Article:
What We’re Reading: September 2020

What We’re Reading: September 2020

Sep 18, 2020

by: Darrie Burrage

During this time of uncertainty, we are finding resources that inspire and enlighten us. The themes include the value of vulnerability, perspectives on systems and norms in America, the importance of talking and listening to one another, and especially listening to others who have different backgrounds, ideas and experiences from our own. Here is our collection:


Getting Naked: A Business Fable About Shedding The Three Fears That Sabotage Client Loyalty

Patrick Lencioni

“Naked consulting” is a concept that explores the value of being vulnerable with clients, being completely open and honest with no sense of pretense or cover and how being completely transparent and vulnerable with clients builds unprecedented levels of trust and loyalty in these business partnerships.


Ted Talk: Dare to Disagree

Margaret Heffernan

In this talk, Heffernan expounds on her belief that good disagreement is key to progress and illustrates how the benefit of allowing people to deeply disagree propels relationships, scientific endeavor and businesses.


Dare to Lead

Brene Brown

In this book, Brown helps us to step up to brave leadership. According to Brown, when we dare to lead, we don’t pretend to have the right answers; we stay curious and ask the right questions. We don’t see power as finite and hoard it; we know that power becomes infinite when we share it with others. We don’t avoid difficult conversations and situations; we lean into vulnerability when it’s necessary to do good work. 


Turning to One Another

Margaret Wheatley

Wheatley believes we can change the world if we start talking to one another again. She proposes that people band together with their colleagues and friends to create the solutions for real social change, both locally and globally.


A Leader’s Legacy

James Kouzes and Barry Posner

Kouzes and Posner examine the critical questions all leaders must ask themselves in order to leave a lasting impact. Through powerful essays on Significance, Relationships, Aspirations, and Courage, the authors consider thorny and often ambiguous issues, including why leaders need loving critics, why leaders can’t take trust for granted, why failure is always an option, and ultimately, how the legacy you leave is the life you lead. 


Conversation Factory

Daniel Stillman

On his site, The Conversation Factory, Stillman explores the application of design thinking to conversations. His book, Good Talk provides a step-by-step framework on how to effect change in your personal and professional conversations, while his site offers workshops and resources on facilitation, listening, and leading conversations that matter. 


Ted Talk: The danger of a single story

Chimamanda Adichie

Novelist Chimamanda Adichie tells the story of how she found her authentic cultural voice — and warns that if we hear only a single story about another person or country, we risk a critical misunderstanding.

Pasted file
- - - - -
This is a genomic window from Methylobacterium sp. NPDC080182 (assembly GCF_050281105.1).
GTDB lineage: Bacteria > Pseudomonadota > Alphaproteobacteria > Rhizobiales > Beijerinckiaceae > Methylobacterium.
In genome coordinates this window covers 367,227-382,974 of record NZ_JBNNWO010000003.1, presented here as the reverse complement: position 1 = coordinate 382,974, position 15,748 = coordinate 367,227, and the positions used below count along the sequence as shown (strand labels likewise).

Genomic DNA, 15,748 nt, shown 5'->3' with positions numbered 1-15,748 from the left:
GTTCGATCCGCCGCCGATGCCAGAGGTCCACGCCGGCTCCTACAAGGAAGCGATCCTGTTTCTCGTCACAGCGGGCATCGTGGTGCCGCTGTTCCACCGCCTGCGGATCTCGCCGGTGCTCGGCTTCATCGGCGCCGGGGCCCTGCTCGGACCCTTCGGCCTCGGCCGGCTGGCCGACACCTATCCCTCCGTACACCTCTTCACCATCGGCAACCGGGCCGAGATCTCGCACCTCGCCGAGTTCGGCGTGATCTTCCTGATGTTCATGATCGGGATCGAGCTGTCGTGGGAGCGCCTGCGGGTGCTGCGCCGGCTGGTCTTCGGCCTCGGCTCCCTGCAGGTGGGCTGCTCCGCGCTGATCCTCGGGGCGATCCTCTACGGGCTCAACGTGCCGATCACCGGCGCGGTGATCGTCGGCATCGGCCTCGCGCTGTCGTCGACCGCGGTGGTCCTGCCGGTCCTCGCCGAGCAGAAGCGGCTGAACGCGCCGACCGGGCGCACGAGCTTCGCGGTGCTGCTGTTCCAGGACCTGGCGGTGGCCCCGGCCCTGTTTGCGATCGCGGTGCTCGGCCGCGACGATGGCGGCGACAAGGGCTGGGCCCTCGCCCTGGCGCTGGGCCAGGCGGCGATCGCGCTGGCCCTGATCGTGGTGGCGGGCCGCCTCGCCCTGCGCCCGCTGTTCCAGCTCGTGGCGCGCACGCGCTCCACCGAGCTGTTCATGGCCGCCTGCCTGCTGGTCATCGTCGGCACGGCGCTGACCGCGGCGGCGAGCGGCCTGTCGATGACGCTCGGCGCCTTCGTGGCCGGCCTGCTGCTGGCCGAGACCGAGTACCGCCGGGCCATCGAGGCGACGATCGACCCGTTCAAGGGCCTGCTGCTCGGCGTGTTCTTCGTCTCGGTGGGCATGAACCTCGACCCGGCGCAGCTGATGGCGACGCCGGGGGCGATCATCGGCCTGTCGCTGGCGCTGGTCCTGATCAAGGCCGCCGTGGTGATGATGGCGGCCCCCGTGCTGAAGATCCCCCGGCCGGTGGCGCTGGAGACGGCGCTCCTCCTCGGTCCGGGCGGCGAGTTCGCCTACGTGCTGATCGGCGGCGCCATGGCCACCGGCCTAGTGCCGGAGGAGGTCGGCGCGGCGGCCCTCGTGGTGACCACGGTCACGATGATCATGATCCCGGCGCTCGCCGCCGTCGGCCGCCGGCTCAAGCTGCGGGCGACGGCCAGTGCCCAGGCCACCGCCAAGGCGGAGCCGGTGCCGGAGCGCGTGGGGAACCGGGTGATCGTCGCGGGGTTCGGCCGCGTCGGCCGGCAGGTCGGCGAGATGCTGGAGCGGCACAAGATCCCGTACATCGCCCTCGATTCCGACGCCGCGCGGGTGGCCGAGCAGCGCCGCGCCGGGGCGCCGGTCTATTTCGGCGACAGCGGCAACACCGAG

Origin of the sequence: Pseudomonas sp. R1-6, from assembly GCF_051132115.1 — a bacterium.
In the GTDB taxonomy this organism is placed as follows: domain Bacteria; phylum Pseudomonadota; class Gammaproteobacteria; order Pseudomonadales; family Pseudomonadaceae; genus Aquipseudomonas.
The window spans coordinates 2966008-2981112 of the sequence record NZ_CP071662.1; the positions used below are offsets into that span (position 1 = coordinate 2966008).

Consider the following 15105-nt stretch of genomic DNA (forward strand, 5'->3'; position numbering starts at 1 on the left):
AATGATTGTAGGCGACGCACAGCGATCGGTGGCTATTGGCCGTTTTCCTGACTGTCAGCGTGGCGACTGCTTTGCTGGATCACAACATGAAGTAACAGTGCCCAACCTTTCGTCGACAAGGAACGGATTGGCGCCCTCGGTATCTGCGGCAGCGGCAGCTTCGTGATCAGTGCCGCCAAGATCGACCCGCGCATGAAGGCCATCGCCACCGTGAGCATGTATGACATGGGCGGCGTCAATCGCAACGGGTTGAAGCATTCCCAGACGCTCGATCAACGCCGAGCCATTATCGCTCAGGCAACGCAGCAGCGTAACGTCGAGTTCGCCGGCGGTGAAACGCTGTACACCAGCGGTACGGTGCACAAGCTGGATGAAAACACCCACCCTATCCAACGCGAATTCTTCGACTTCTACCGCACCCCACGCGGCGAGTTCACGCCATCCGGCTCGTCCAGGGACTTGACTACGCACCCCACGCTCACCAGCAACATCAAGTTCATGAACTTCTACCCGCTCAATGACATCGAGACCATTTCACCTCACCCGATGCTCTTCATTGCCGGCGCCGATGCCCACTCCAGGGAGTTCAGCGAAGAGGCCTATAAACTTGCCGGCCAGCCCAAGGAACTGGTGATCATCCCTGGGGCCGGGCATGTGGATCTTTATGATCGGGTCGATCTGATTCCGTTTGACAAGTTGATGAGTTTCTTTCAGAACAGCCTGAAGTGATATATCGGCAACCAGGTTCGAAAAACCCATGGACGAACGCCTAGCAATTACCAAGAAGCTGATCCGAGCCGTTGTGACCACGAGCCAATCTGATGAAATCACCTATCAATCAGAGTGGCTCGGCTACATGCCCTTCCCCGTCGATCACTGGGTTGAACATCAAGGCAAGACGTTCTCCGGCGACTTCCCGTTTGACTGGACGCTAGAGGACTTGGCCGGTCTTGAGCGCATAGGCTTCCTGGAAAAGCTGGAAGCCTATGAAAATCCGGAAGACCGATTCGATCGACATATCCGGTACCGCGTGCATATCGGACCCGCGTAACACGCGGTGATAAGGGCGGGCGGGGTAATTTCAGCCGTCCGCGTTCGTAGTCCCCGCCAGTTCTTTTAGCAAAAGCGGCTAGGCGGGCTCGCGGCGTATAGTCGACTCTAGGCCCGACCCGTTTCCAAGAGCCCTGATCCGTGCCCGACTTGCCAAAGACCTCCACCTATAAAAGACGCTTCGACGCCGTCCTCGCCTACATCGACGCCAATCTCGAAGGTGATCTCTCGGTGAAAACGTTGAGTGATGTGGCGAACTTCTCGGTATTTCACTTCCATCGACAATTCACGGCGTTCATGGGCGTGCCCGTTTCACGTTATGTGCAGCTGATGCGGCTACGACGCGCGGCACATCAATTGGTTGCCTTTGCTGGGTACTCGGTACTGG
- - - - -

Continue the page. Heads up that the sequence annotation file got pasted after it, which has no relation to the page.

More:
Caste: Origins of our Discontent

Isabel Wilkerson

Wilkerson gives us a masterful portrait of an unseen phenomenon in America as she explores, through deeply researched narrative, stories about how America today and throughout its history, has been shaped by a hidden caste system, a rigid hierarchy of human rankings where some have power, and others do not. She dives into the notion that this system goes beyond race, class, and other factors to influence people’s lives, behavior and the nation’s fate. 


The Art of Gathering: How We Meet and Why It Matters

Priya Parker

In The Art of Gathering, Parker argues that our gatherings rely too much on routine and conventions. Parker sets forth a human-centered approach to gathering that will help everyone create meaningful, memorable experiences, large and small, for work and for play. Drawing on her expertise as a facilitator of high-powered gatherings around the world, Parker takes us inside events of all kinds to show what works, what doesn’t, and why.


On Immunity

Eula Biss

Biss addresses our fear of the government, the medical establishment, and what may be in our children’s air, food, mattresses, medicines, and vaccines. Reflecting on her own experience as a new mother, she suggests that we cannot immunize our children, or ourselves, against the world. Through her narrative, she investigates our need to inoculate ourselves against ignorance and fear mongering


How to be an Antiracist

Ibram Kendi

In How to Be an Antiracist, Kendi takes readers through a widening circle of antiracist ideas, from the most basic concepts to visionary possibilities that helps us see all forms of racism clearly, understand their poisonous consequences, and work to oppose them in our systems and in ourselves. 


Check out all the books we’re reading here!